I was too angry to speak to Darren the rest of my shift, and I was still thinking about the incident a couple days later at the precinct when a man in a suit with a detective’s shield on his belt walked into the bullpen. I was busy with paperwork so I didn’t look too closely at his face, but a minute later my CO came over to my desk and said “Kinneavy, Detective Hewlett needs you for a minute. It’s nothing bad.”
I looked up, confused at the name, and recognized the curly-haired man from the domestic call. He leaned over the desk and smiled at me. “Let’s step outside, huh?” he said.
I walked into the hall behind him, not sure what was coming but pretty sure I wasn’t going to like it. Hewlett leaned against the wall. “So, Kinneavy, right?” he said, his tone perfectly friendly.
“That’s what the badge says, Detective. If that’s wrong, I don’t feel like getting a new one.”
That made him laugh. “Jason, please. Not always easy being a girl cop, is it?”
“Okay. You’re one of those. I guess that answers my next question. And I mean, I don’t intend to, like, minimize the struggle or anything, but you know what might be harder than being a woman cop? Being a cop with a snitch jacket.”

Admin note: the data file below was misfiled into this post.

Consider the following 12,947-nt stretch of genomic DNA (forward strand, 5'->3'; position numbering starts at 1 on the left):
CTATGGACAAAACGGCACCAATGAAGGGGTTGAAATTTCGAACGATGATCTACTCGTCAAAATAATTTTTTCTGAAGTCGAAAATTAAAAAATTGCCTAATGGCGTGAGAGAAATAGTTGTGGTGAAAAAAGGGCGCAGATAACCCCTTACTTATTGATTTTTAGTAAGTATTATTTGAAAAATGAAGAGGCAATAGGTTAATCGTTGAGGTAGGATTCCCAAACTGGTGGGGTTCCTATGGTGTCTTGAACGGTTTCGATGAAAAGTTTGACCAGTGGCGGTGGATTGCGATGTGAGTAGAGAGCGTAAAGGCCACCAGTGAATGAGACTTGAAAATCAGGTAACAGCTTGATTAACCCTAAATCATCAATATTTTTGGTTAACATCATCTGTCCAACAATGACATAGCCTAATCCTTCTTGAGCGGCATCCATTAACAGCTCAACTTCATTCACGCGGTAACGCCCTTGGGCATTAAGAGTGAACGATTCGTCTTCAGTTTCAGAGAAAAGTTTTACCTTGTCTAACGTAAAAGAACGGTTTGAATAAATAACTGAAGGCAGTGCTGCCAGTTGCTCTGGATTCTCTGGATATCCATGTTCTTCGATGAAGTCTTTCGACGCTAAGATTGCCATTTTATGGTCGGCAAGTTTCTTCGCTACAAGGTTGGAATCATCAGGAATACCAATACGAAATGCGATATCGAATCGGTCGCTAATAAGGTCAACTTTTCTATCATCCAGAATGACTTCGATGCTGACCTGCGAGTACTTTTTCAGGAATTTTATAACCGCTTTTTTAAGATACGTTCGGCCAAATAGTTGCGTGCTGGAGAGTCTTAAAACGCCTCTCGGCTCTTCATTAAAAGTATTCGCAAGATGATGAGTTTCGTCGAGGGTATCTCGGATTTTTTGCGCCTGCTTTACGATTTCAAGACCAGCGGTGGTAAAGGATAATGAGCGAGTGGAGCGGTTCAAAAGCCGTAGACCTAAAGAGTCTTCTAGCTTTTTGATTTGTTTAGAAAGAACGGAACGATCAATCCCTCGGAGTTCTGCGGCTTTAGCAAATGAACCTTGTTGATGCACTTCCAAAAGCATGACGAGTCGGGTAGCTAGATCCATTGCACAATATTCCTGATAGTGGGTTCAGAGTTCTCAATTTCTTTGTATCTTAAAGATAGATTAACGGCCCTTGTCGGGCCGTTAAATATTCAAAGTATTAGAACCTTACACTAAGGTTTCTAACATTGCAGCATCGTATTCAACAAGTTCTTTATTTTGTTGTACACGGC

I hadn’t been looking at him before now. “Excuse me?”
“You ever hear of Jerkoff Jimmy?” I shook my head. “Jimmy Vultaggio was a cop in the 18th who made a bust with the Drug Squad and later on, some of the money from the deal they busted up went missing. IAB comes around and Jimmy gives them the names of the cops who took it. When that gets out, no cop will ride with Jimmy, no dispatcher will grant his requests for backup. Cops start calling him Jerkoff Jimmy because if he wants to get anything done, he’ll have to do it all by himself. One night he chases some project yo down an alley and the guy decides no cop is gonna take him in and he blows Jerkoff Jimmy’s face off. Only his family shows up for the funeral. Even the pipe band boycotts it.” He stood up, away from the wall, and inched a little closer to me, his tone still completely genial. “Now, I want you to remember that story if you get the urge to share what you saw with anyone, or talk to my wife again, and when you do, I want you to think about whether a woman you don’t even know is worth becoming the nigger of this police department in every conceivable way, you fat cunt.” He flashed me another smile. “You can go back to your desk now.”